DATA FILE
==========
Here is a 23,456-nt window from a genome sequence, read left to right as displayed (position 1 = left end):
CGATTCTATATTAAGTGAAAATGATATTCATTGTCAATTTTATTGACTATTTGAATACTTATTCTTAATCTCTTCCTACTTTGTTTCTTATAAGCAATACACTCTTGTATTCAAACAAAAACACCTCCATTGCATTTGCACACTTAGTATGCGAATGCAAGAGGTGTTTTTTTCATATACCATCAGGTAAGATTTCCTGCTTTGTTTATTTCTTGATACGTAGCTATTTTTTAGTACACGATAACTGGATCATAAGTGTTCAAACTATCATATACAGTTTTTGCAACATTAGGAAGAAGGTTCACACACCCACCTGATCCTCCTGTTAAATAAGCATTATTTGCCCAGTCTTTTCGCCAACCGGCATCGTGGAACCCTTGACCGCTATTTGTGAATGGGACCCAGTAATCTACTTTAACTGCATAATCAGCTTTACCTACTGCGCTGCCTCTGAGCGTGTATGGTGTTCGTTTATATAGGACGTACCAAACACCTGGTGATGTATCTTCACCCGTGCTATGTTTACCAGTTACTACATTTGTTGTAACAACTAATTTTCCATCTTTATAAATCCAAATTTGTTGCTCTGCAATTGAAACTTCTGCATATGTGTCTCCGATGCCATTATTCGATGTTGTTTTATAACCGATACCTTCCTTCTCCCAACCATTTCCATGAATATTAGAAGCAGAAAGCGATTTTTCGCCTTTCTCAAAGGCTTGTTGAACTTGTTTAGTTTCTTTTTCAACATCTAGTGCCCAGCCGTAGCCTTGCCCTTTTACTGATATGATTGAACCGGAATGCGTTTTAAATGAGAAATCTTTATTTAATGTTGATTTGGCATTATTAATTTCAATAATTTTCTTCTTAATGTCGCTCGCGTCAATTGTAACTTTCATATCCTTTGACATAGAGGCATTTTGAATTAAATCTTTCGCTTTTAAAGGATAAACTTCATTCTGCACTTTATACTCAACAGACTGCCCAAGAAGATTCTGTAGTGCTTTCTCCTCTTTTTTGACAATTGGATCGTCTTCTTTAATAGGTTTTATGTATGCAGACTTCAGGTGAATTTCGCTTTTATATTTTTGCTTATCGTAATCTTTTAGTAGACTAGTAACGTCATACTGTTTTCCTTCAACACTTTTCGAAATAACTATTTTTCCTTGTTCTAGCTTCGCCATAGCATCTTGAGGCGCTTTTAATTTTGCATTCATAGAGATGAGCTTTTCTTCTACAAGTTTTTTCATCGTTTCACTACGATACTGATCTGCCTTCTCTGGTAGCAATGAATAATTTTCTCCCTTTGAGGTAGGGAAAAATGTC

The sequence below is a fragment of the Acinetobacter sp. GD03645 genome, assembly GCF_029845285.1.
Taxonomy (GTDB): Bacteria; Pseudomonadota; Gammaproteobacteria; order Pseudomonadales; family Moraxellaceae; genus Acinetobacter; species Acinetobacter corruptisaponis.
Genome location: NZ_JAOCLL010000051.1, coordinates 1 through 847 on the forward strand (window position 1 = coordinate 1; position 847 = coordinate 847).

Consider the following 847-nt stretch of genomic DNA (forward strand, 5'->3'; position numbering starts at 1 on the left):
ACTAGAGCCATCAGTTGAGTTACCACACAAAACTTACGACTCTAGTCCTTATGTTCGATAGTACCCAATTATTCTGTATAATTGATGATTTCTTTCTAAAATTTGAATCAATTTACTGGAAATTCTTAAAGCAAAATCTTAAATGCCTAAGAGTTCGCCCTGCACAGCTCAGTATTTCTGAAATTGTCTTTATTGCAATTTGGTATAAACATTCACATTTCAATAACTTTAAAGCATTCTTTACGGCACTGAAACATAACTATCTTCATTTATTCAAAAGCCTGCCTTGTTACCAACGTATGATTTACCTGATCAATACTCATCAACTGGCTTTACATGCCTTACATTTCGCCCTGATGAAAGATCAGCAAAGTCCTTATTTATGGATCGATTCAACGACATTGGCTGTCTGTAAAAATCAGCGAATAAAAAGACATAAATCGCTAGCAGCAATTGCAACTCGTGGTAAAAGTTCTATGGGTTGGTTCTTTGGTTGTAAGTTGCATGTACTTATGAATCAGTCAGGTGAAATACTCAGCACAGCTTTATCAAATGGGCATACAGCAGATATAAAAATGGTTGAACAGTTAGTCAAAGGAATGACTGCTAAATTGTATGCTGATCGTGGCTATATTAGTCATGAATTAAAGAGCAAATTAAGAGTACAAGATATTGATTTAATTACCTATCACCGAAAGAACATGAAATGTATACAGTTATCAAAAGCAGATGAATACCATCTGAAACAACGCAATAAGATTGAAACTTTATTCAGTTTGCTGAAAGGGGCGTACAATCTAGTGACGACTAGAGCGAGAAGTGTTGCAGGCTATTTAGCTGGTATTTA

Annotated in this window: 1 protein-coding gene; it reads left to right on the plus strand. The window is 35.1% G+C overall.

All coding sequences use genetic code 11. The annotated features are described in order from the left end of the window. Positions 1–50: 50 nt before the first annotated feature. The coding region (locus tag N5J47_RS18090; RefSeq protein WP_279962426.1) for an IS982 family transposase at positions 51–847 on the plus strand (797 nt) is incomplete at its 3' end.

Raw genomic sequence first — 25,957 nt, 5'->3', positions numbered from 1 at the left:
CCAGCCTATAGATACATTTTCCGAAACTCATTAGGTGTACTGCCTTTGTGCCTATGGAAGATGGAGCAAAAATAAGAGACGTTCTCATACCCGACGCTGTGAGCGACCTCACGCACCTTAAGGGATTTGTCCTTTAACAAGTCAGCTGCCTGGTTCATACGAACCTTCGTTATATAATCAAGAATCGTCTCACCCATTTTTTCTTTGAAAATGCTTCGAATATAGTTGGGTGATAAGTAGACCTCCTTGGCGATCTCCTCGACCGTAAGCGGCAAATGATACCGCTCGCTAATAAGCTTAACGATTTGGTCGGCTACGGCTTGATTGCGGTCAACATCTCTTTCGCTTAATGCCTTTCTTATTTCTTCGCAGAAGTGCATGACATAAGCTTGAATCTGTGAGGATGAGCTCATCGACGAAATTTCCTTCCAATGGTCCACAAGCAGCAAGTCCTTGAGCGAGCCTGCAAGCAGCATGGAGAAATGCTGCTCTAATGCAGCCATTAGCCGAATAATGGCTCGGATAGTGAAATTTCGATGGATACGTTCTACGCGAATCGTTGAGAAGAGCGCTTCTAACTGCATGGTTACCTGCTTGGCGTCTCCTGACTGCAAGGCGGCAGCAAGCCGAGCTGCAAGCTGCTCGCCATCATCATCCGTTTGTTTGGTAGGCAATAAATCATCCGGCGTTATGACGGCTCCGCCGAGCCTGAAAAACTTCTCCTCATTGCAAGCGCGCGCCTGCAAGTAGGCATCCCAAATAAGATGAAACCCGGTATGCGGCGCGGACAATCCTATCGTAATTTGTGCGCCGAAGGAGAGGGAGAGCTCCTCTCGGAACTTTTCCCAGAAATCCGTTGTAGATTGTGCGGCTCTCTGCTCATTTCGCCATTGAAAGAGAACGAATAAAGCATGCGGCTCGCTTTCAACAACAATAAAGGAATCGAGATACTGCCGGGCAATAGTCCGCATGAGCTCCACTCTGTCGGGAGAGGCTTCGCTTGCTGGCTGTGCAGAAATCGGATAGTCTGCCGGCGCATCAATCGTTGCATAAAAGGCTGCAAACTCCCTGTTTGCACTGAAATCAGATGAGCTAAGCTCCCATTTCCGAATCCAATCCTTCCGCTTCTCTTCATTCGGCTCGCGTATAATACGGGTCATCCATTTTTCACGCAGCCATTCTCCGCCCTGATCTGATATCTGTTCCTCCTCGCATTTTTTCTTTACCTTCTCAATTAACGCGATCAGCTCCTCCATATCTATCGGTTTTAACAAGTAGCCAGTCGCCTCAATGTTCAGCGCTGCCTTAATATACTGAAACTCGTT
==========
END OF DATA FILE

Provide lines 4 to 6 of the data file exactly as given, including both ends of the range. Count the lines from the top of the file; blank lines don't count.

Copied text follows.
Taxonomy (GTDB): Bacteria; Pseudomonadota; Gammaproteobacteria; order Pseudomonadales; family Moraxellaceae; genus Acinetobacter; species Acinetobacter corruptisaponis.
Genome location: NZ_JAOCLL010000051.1, coordinates 1 through 847 on the forward strand (window position 1 = coordinate 1; position 847 = coordinate 847).

Consider the following 847-nt stretch of genomic DNA (forward strand, 5'->3'; position numbering starts at 1 on the left):